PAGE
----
“He inspired young ballplayers across the Nation for decades, and we will always remember his persistence on the field and his courage off the field. Ted (Williams) gave baseball some of its best seasons-and he gave his own best seasons to his country.” President George W Bush

The “Jimmy Fund” had its beginnings in 1948 when the Variety Club of New England teamed with the Boston Braves to help a 12-year-old cancer patient from Maine who was known as simply, “Jimmy”. Millions tuned in on their radios to listen to Ralph Edwards’ Truth or Consequences broadcast  as “Jimmy” was being visited by members of the Boston Braves. The response was overwhelming as donations poured in to buy “Jimmy” one of those new fangled TV things so he could watch his Braves play.

In 1953 the Braves headed west for Milwaukee and Tom Yawkey and the Red Sox adopted the “Jimmy Fund” as their official charity. That began a partnership which has grown and flourished for nearly six decades and a titanic energy force behind it all was and still is, Ted Williams.

I continued to tell Franc tales of Ted. I would visit him in his studio, he would ask questions and the more he asked, the more tales came forth. I told him of the reverence there was in my father’s voice when, on my very first trip to Fenway in 1959, he pointed to left field and said, “and that’s where Ted Williams plays.”

On occasion I would see Franc at Golden Beach watching the sunset.

  We would talk of tales of Ted, and it was there that Franc became more and more interested in Ted and the Jimmy Fund!

Ted’s “Welcome Home” Dinner after the Korean War raised nearly $200,000 for the Jimmy Fund!

I told Franc how, back in the day when autograph collecting was a hobby and not an industry, when it was done at the ballpark and through the mail, the one surefire way collectors could insure that they would get a 100% authentic, die in the wool Ted Williams autograph was to simply  include a check for the Jimmy Fund with their request.

I told Franc about the countless hours Ted would spend visiting kids in hospitals and how it was virtually always done away from any media and without their knowledge. for as cantankerous as Ted could be, as bombastic as he sometimes became, there was always and forever a place in his heart for kids. Especially the kids of the Jimmy Fund! Ted’s efforts on behalf of the Jimmy Fund raised into the millions of dollars. Millions!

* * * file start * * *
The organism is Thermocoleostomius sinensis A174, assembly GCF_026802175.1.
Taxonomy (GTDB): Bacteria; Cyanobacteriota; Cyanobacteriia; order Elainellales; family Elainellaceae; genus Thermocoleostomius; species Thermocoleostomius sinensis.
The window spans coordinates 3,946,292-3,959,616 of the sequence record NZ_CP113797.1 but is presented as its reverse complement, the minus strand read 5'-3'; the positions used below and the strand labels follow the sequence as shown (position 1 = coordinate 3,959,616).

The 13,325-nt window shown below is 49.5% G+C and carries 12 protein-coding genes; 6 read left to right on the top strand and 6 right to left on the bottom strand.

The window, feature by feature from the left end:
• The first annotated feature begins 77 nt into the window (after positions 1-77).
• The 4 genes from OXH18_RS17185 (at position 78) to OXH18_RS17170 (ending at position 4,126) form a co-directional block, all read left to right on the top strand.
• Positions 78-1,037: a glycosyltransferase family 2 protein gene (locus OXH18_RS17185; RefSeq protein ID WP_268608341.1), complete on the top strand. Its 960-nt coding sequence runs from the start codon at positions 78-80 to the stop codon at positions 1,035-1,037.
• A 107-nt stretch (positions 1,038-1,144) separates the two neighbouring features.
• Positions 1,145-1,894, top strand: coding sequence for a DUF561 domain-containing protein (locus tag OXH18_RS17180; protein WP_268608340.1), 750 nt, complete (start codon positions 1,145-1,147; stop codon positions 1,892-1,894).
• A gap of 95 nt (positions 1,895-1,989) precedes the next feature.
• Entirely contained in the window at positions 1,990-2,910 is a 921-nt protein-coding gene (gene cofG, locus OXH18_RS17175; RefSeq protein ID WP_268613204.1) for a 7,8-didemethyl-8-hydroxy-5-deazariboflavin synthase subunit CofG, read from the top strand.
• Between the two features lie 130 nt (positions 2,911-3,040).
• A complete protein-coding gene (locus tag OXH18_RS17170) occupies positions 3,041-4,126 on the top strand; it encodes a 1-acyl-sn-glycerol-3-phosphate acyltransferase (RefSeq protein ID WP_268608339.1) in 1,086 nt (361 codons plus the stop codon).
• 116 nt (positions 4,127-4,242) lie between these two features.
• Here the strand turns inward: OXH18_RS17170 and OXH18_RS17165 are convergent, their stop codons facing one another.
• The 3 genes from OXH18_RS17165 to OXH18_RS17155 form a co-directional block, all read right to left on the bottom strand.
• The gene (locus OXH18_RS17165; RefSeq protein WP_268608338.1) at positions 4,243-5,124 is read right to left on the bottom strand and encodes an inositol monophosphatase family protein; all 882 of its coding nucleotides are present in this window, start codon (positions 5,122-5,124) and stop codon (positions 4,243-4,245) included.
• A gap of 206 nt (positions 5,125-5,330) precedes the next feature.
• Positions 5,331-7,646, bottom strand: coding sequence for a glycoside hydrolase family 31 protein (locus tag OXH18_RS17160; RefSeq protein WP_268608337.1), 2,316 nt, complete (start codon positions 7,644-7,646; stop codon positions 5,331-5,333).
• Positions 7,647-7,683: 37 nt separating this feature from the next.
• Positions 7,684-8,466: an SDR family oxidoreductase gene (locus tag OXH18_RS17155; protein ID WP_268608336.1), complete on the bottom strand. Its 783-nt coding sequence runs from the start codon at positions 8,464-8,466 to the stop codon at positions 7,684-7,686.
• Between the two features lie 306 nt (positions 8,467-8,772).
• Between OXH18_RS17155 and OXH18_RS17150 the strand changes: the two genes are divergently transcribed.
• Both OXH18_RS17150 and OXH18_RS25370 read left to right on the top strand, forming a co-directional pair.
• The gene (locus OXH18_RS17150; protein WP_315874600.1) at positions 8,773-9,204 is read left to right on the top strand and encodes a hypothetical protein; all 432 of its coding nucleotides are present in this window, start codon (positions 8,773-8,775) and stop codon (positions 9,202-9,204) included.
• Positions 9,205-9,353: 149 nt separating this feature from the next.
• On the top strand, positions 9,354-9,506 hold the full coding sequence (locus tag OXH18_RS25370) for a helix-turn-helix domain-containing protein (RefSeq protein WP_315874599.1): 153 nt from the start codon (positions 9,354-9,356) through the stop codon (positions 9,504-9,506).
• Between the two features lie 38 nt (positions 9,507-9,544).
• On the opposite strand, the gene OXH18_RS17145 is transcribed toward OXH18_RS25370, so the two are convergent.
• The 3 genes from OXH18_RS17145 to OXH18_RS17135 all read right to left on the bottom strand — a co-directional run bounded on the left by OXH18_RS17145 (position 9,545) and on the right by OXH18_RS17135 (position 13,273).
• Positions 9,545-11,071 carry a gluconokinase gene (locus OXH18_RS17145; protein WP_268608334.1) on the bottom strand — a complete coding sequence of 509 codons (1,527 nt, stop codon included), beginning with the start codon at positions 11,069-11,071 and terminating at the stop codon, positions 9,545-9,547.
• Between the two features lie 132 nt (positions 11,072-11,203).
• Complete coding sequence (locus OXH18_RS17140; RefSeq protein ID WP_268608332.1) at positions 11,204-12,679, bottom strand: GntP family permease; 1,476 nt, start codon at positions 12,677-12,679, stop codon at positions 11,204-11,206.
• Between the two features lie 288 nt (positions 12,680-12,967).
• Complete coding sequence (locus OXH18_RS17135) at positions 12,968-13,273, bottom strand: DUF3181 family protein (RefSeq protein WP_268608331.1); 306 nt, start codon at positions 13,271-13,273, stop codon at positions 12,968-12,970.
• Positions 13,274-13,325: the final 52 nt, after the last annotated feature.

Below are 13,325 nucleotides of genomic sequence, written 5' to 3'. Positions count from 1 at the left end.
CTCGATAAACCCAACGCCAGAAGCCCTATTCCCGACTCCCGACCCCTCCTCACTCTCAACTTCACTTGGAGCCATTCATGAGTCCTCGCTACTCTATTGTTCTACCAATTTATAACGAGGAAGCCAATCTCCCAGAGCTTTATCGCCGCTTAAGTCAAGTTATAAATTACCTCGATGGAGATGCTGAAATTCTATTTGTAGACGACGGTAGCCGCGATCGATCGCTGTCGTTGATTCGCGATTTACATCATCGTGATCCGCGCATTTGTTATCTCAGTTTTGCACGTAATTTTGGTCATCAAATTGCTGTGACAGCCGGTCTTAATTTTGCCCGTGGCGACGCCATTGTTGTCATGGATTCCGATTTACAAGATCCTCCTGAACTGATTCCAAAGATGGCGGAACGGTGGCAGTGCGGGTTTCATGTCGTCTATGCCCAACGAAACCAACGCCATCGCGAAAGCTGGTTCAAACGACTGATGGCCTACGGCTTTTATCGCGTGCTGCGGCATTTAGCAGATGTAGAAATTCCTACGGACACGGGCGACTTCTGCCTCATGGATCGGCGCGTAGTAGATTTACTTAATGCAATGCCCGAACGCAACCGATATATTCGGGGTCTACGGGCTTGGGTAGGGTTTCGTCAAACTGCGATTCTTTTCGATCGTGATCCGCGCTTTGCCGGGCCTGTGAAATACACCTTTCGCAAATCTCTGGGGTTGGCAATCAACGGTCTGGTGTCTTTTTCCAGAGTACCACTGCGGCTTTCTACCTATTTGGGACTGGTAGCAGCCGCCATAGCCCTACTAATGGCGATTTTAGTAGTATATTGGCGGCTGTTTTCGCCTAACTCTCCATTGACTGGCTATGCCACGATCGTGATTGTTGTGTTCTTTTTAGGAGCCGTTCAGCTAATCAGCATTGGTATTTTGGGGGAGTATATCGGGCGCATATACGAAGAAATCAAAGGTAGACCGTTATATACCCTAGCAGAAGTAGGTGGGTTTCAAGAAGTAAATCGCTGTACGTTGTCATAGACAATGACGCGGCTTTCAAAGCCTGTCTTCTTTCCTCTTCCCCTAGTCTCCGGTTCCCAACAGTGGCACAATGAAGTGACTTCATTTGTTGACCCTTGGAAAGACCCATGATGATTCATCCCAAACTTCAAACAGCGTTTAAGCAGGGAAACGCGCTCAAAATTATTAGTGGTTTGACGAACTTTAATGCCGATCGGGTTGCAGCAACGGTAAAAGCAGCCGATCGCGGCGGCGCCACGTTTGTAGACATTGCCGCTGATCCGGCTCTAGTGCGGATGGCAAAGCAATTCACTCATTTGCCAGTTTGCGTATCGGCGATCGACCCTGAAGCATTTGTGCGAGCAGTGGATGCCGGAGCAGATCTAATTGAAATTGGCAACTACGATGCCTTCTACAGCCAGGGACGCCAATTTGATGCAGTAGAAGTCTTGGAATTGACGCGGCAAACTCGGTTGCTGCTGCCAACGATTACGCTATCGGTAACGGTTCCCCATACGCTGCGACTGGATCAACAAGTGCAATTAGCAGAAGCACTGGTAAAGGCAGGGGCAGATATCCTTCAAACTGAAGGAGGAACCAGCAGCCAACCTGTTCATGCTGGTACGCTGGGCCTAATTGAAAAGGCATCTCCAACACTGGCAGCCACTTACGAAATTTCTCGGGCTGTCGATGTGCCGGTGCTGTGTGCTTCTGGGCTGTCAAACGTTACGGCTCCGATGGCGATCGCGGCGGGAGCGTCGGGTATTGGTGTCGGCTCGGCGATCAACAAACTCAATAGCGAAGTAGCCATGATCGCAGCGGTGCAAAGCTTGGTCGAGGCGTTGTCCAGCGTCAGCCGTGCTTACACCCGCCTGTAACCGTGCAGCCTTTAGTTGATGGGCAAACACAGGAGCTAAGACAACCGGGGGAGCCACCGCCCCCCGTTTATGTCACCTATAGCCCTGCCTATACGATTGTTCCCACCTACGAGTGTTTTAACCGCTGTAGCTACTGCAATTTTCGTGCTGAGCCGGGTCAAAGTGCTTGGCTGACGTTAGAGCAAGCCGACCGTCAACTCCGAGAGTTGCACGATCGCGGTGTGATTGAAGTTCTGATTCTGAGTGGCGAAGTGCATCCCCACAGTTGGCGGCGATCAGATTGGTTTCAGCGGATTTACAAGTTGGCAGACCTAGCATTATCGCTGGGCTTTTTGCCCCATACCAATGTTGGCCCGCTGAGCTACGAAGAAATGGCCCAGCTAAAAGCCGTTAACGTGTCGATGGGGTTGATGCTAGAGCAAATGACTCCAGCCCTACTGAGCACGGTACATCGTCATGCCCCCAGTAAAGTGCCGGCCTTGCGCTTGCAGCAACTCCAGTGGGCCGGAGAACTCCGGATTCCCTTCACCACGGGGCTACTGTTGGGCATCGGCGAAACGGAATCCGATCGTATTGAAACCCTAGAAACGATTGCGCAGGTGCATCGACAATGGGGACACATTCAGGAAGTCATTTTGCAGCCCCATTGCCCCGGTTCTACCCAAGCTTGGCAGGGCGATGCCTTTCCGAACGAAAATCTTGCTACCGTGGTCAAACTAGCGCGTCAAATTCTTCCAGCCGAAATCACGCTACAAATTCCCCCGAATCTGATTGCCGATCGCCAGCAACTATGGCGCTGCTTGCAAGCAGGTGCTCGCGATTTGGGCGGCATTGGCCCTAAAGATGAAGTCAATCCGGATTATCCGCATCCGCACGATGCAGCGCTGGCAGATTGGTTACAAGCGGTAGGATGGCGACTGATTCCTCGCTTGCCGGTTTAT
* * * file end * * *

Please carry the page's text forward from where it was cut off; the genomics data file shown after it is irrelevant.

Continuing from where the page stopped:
After awhile Franc stopped asking questions. He listened intently and he nodded a lot. His vision was taking shape in his head and his hands were about to take over.

to be continued…..

               And so it was at that time in Fenway Park history, fall 2002. 

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About fenwaypark100

Hello and welcome, my name is Raymond Sinibaldi. An educator for more than two decades, a baseball fan for nearly 60 years, I have authored four books about baseball and her glorious history; with a fifth on the way in late spring of 2015; the first, The Babe in Red Stockings which was co-authored with Kerry Keene and David Hickey. It is a chronicle of Babe's days with the Red Sox. We also penned a screenplay about Babe's Red Sox days so if any of you are Hollywood inclined or would like to represent us in forwarding that effort feel free to contact me through my email. In 2012 we three amigos published Images of Fenway Park in honor of the 100th birthday of Fenway Park. That led to the creation of this blog. The following year, 2013 came my first solo venture, Spring Training in Bradenton and Sarasota. This is a pictorial history of spring training in those two Florida cities. The spring of 2014 brought forth the 1967 Red Sox, The Impossible Dream Season. The title speaks for itself and it also is a pictorial history. Many of the photos in this book were never published before. The spring of 2015 will bring 1975 Red Sox, American League Champions. Another pictorial effort, this will be about the Red Sox championship season of 1975 and the World Series that restored baseball in America. I was fortunate enough to consult with sculptor Franc Talarico on the “Jimmy Fund” statue of Ted Williams which stands outside both Fenway Park and Jet Blue Park Fenway South, in Fort Myers Florida. That story is contained in the near 300 posts which are contained herein. This blog has been dormant for awhile but 2015 will bring it back to life so jump on board, pass the word and feel free to contact me about anything you read or ideas you may have for a topic. Thanks for stopping by, poke around and enjoy. Autographed copies of all my books are available here, simply click on Raymond Sinibaldi and email me.
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